Jenni Murray

Trans people suffer whenever trans issues get media attention. Jenni Murray’s transphobia and the reaction to it shows how.

Murray’s Sunday Times article in 2017, whose text I found through this search, affected sweet reasonableness, but expressed distaste for trans women. The headline is chosen by a subeditor- “Don’t call yourself a real woman”. Her claim to be accepting is based on small grounds- “I firmly believe transsexuals and transvestites (sic) …should be treated with respect and protected from the bullying and violence”. She criticises some of the more extreme transphobic language. But then she says people calling for the no-platforming of Julie Bindel show “repulsive misogyny”. Julie Bindel has shown appalling transphobia.

She says the Rev. Carol Stone is “a man [who] claimed to have become a woman”. She felt angry because when she met Carol she told her her concerns were whether to wear makeup, rather than sexism among male priests. Carol has made it easier for women and queers to be priests, but all Murray says about this is that Carol was concerned about what to wear. Similarly India Willoughby did not object to female staff at the Dorchester Hotel being told to shave their legs and wear makeup.

The demand that trans women should be feminist is transphobic. I am feminist, and I feel everybody should be feminist, but many people aren’t. Murray uses the fact that two trans women have said some unfeminist things to attack all trans women. Then she says what matters is female socialisation from birth, and minimises trans women’s difficulties: we “simply decide to take hormones and maybe have surgery and ‘become a woman’.” She quotes an older trans woman saying she is “not a real woman” and why she is read as a man, and a self-hating transwoman- “a ‘woman’ after my own heart”- and an anti-trans campaigner saying their usual transphobe lines.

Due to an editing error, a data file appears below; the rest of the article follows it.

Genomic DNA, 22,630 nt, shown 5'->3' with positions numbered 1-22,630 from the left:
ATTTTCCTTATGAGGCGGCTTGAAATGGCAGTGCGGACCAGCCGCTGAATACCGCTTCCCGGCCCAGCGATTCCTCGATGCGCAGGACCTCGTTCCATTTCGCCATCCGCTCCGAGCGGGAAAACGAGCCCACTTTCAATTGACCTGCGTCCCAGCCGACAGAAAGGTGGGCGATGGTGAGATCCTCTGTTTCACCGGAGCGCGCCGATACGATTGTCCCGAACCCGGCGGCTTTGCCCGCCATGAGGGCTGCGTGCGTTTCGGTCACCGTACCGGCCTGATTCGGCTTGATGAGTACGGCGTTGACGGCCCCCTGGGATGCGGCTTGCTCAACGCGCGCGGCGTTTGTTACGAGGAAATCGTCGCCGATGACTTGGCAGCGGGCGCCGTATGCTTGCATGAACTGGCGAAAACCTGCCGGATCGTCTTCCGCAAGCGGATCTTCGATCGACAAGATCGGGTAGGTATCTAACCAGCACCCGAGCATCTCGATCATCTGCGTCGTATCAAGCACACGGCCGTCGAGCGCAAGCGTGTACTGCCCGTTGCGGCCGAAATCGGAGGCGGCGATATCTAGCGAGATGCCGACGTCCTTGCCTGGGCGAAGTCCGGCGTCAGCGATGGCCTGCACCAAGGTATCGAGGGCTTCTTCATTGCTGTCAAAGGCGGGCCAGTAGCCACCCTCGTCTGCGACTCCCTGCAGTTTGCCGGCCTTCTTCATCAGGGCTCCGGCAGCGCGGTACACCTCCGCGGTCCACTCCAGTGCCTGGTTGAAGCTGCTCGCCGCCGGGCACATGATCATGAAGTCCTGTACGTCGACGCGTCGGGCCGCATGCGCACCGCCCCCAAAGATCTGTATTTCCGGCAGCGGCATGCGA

What do you emphasise of a trans woman’s journey? She gives Jenny’s male name, says she felt drawn to wear her wife’s clothes in secret, she transitioned, her wife divorced her, she opened a feminist bookshop. Murray gives unpleasant details about anatomy.

The whole is distaste and disbelief, emphasis on anything to discount or discredit our womanhood, and a few expressions of grudging tolerance. It is the transphobia of a third of the population, the kind of distaste which can coexist with politeness and imagines itself tolerant, but it is more than that as Murray has chosen to write a long article for a transphobic paper. It is designed to spread at least such intolerance, possibly worse.

No-one could read the article and be better informed. Jenny Murray does not like trans women, and writes of trans women she dislikes and aspects of trans experience commonly used to deny we are women.

Murray faced some criticism. Stonewall published a blog post the same day, by its Executive Director of Campaigns and Strategy, who is trans, saying trans is about our innate sense of self and we have a right to have our identity and experiences respected. Then lots of dullards wrote their tuppenceworth on the matter, to get clicks.  The Herald on Sunday, in a general interview the following week, failed to get Murray to say anything further but still started by summarising the juicy bits from her Sunday Times article, putting in a picture of India Willoughby.